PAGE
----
Low-Intensity Chemotherapy Without Intensified Pegaspargase Cured Most Patients With Low-Risk B-ALL

Data in the Journal of Clinical Oncology found that low-intensity chemotherapy without additional intensified pegaspargase cured almost all patients treated on the Children’s Oncology Group AALL0331 trial.

Research from the AALL0331 trial (NCT03914625) in patients with B-acute lymphoblastic leukemia (ALL) who were identified as having low-risk criteria by clinical, early response, and favorable cytogenetics found that standard 3-drug therapy without the addition of intensified pegaspargase cured nearly all patients, according to data published in the Journal of Clinical Oncology.

More, the standard therapy without pegaspargase in an outpatient setting is known to produce limited toxicities and a very low risk of significant treatment-related morbidity or mortality.

“Our primary objective was to determine if post-induction pegaspargase intensification improved the continuous complete remission rate from 92% to 96% and we found no difference between arms,” wrote the investigators.

Overall, the 6-year continuous complete remission (CCR) for the low-risk cohort was 94.7% plus or minus 0.6%. Focusing on the research arms, there was no statistically significant difference between the intensified pegaspargase arm (95.3% plus or minus 0.8%) and the standard arm (94.0% plus or minus 0.8%; P = .13).

The 6-year overall survival (OS) rate for the entire low-risk cohort was 98.7% plus or minus 0.3%, with no difference found between the intensified pegaspargase and standard arms (98.1% plus or minus 0.5% vs 99.2% plus or minus 0.3%, respectively; P = .99).

Total outcomes for both CCR (HR, 1.95; P = .0004) and OS (HR, 5.42; P < .0001) were found to be significantly superior for patients in the low-risk population compared with a subset of standard-risk patients who received the same therapy and had the same early responses but did not have favorable or unfavorable cytogenetics.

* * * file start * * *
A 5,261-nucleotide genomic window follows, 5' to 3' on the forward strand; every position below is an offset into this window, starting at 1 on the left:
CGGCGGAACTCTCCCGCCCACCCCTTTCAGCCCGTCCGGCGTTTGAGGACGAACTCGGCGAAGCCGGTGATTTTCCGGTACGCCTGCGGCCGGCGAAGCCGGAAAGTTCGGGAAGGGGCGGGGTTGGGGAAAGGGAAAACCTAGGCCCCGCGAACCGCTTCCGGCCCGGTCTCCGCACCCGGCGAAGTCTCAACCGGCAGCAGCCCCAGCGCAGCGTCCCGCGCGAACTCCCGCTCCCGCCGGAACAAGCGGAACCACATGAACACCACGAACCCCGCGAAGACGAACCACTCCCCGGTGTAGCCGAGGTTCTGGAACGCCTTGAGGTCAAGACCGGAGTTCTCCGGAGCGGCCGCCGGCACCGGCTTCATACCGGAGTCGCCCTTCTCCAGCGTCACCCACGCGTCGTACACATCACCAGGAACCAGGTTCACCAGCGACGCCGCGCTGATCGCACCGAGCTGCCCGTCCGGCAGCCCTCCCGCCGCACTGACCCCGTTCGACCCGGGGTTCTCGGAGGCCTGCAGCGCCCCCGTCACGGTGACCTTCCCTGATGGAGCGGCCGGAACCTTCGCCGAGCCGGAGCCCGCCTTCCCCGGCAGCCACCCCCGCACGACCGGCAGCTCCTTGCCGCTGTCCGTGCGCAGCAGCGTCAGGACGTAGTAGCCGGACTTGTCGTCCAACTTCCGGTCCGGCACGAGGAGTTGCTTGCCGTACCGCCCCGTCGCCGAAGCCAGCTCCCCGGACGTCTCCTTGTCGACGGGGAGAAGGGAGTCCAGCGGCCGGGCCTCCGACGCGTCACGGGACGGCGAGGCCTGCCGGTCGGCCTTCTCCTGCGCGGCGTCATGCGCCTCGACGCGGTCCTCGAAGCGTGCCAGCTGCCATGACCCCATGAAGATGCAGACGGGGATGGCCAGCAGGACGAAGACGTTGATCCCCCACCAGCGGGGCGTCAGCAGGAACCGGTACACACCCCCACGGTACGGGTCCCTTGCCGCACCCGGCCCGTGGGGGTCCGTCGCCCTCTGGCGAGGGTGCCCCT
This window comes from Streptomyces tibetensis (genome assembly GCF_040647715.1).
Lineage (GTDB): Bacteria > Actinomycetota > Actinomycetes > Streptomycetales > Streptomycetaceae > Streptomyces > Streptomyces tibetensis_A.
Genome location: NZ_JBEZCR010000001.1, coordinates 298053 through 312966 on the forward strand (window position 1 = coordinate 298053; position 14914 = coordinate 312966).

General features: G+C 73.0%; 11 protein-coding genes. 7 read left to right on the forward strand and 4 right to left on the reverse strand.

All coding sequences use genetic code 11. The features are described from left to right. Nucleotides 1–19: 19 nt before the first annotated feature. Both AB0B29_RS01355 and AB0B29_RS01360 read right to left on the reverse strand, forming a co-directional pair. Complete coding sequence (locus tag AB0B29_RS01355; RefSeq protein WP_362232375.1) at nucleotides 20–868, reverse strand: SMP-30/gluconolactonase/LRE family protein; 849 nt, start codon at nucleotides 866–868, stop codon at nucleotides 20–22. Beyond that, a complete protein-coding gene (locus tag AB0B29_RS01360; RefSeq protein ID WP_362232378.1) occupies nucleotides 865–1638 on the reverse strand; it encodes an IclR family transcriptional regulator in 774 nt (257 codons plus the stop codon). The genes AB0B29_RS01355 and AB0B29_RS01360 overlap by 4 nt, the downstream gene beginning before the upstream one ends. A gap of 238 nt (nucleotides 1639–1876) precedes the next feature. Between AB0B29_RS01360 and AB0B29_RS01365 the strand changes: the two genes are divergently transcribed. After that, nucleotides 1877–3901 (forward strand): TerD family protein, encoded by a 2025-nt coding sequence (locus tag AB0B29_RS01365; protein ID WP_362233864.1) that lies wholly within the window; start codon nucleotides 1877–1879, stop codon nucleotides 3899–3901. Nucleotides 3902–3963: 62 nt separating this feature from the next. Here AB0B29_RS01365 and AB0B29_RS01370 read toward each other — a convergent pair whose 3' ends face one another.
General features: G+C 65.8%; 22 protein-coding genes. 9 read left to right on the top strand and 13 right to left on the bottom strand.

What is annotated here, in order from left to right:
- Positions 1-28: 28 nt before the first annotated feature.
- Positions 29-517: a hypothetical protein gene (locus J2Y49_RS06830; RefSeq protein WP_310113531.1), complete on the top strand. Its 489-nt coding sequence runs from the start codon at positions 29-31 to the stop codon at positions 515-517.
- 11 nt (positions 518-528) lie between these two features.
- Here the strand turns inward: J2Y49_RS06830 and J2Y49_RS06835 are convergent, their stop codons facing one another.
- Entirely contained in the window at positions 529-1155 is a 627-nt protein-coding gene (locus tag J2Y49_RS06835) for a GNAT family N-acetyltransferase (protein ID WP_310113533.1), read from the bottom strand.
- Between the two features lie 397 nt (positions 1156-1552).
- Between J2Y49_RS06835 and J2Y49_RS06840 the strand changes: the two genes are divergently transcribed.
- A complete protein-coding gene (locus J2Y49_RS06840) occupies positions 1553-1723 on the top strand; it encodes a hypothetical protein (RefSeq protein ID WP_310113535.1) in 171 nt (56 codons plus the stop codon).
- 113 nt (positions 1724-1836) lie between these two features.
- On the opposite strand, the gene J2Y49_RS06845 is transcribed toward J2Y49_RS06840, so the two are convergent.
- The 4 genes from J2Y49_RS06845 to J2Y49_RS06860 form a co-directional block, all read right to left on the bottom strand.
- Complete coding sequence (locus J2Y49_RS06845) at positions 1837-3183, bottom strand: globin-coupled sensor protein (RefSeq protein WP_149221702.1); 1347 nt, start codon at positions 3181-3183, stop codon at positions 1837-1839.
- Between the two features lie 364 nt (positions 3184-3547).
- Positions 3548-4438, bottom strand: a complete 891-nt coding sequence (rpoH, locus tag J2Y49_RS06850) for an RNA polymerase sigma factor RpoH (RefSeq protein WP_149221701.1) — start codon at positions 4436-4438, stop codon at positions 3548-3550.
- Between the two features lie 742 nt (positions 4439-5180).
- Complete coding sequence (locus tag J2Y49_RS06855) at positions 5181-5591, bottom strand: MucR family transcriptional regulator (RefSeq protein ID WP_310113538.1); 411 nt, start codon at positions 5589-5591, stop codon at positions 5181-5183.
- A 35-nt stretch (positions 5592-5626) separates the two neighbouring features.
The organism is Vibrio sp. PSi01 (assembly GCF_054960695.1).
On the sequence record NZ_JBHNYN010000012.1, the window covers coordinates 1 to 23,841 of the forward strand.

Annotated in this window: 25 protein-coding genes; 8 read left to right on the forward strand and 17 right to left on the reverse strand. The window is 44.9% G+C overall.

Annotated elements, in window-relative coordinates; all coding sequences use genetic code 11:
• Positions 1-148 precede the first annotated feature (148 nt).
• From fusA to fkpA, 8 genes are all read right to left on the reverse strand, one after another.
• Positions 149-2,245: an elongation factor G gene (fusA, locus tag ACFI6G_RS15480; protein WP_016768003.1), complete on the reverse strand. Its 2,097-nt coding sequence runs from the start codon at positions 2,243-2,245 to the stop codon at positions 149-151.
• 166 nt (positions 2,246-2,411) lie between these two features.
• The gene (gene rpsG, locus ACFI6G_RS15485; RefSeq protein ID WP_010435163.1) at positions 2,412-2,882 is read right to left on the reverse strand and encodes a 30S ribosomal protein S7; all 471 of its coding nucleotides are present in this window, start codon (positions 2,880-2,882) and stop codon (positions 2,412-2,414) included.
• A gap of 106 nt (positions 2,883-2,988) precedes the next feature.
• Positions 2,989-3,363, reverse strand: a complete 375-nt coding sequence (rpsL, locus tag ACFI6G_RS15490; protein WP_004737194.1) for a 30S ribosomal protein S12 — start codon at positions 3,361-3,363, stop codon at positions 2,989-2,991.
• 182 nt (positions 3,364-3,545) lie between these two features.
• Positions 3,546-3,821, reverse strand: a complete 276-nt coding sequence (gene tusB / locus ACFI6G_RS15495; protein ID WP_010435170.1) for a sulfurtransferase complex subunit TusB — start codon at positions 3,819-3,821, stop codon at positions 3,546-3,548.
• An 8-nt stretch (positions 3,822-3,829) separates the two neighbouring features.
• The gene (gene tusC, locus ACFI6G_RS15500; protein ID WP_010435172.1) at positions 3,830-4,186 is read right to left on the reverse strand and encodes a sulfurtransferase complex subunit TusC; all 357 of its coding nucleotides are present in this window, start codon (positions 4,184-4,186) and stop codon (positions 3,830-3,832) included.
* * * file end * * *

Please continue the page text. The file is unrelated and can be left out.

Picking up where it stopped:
“Results of this secondary study objective showed that favorable genetics was associated with striking advantages in both CCR and OS,” wrote the investigators. “To our knowledge, we are the first to report this important finding based on a prospective comparative analysis.”

The trial enrolled 5377 total patients with National Cancer Institute standard-risk B-ALL between 2005 and 2010. After the 3-drug induction—a regimen of dexamethasone, vinicristine, and pegaspargase—the cohort of eligible patients was 1,857. These patients were then randomly assigned to standard therapy with or without 4 additional doses of pegaspargase at 3-week intervals during both consolidation and interim maintenance.

“These results have substantial implications for childhood ALL treatment in low- and middle-income countries and provide a compelling argument to develop fluorescence in situ hybridization and MRD testing to identify these low-risk patients in those settings,” wrote the investigators. “Moreover, our findings support efforts to reduce the burden of therapy in SR-low patients without compromising outcome.”


Mattano LA, Devidas M, Maloney KW, et al. Favorable Trisomies and ETV6-RUNX1 Predict Cure in Low-Risk B-Cell Acute Lymphoblastic Leukemia: Results From Children’s Oncology Group Trial AALL0331. J Clin Oncol.March 19, 2021. doi:10.1200/JCO.20.02370